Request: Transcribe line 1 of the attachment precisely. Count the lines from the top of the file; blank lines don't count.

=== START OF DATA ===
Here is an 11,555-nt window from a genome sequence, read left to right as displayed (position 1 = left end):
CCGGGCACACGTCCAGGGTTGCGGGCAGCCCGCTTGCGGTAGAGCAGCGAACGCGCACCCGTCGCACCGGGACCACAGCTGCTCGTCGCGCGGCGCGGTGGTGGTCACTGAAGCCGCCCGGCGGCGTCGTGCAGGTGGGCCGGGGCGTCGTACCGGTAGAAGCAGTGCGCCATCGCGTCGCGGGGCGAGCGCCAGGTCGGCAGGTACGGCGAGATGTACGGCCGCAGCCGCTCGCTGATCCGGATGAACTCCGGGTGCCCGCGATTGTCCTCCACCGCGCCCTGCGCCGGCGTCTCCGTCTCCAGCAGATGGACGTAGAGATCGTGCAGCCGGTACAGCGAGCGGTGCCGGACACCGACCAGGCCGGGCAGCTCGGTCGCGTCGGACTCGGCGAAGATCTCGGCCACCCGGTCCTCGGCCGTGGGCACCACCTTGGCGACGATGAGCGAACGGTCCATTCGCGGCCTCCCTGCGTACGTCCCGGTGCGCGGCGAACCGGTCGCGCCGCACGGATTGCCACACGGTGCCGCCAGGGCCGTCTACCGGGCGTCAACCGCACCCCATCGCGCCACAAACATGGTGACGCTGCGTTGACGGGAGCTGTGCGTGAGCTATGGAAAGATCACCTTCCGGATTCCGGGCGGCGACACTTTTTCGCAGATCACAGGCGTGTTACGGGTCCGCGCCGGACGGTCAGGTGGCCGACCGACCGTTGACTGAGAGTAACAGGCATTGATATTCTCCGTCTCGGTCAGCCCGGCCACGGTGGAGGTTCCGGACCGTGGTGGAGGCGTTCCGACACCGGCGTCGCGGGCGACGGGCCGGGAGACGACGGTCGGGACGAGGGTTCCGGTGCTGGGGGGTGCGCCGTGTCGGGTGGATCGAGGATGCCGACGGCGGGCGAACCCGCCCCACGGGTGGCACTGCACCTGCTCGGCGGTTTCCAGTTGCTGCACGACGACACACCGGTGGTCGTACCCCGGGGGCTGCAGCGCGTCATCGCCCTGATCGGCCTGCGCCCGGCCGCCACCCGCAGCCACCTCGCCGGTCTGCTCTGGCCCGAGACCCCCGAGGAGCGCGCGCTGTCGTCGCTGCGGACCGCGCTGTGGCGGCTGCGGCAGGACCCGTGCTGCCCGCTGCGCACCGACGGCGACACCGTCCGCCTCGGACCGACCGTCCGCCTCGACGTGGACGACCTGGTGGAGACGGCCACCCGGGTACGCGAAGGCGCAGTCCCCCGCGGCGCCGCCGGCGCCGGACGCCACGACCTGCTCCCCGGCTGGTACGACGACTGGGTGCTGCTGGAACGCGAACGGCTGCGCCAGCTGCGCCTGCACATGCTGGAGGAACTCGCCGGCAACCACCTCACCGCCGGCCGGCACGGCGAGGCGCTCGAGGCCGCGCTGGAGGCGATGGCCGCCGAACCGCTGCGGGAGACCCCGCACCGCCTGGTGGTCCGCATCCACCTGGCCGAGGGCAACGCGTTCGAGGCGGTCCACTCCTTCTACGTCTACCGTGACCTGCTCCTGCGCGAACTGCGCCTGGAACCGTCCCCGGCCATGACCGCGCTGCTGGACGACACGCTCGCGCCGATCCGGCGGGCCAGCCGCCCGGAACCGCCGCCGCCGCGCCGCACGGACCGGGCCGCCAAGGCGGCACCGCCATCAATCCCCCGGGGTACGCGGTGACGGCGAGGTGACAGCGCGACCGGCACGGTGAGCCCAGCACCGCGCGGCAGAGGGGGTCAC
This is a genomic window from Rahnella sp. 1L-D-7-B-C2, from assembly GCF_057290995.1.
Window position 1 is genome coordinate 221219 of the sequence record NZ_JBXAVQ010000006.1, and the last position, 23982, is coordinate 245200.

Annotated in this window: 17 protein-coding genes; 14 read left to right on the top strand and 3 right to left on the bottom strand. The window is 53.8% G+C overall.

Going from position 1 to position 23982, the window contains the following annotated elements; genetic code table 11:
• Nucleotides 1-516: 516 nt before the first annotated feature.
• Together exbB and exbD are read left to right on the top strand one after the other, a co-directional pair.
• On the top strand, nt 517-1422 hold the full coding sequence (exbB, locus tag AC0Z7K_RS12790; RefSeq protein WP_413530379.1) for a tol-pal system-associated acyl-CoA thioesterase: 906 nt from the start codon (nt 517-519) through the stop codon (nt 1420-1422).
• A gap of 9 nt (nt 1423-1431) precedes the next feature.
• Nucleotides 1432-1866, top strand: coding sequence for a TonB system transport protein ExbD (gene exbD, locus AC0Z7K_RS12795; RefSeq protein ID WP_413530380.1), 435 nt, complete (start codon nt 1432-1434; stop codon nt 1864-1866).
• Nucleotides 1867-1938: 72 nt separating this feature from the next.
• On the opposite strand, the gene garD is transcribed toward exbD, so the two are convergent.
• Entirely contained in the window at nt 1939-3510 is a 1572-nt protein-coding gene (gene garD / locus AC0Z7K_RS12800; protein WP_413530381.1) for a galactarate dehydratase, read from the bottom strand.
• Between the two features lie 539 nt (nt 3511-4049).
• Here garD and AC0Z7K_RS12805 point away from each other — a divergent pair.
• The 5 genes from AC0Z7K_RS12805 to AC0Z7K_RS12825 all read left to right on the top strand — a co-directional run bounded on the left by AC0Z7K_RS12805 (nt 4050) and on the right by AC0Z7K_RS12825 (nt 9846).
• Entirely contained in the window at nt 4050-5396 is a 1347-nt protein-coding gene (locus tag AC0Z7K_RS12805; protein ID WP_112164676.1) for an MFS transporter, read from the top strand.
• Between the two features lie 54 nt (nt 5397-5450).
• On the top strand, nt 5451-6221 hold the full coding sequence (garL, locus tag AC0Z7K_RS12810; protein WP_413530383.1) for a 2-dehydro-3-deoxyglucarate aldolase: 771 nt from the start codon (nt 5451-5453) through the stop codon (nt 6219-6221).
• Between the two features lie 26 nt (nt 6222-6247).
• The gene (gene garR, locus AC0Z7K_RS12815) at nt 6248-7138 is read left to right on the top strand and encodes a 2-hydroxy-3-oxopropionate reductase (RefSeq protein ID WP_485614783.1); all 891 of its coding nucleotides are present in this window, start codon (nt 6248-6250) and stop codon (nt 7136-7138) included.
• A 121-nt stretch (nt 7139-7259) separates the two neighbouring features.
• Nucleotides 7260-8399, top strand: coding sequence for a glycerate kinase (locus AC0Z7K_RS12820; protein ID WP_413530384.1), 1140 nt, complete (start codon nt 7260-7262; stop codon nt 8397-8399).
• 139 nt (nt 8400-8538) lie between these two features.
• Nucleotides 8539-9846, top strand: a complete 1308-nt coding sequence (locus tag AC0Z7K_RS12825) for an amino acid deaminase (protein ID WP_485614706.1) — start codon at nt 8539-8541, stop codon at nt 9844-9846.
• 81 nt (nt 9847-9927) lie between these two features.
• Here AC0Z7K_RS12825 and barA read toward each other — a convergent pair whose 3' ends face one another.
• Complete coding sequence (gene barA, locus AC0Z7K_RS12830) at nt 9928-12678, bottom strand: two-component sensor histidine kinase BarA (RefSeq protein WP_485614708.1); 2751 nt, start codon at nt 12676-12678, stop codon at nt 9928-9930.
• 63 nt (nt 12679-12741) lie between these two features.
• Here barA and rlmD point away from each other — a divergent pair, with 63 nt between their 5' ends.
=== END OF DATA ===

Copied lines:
Here is an 11,555-nt window from a genome sequence, read left to right as displayed (position 1 = left end):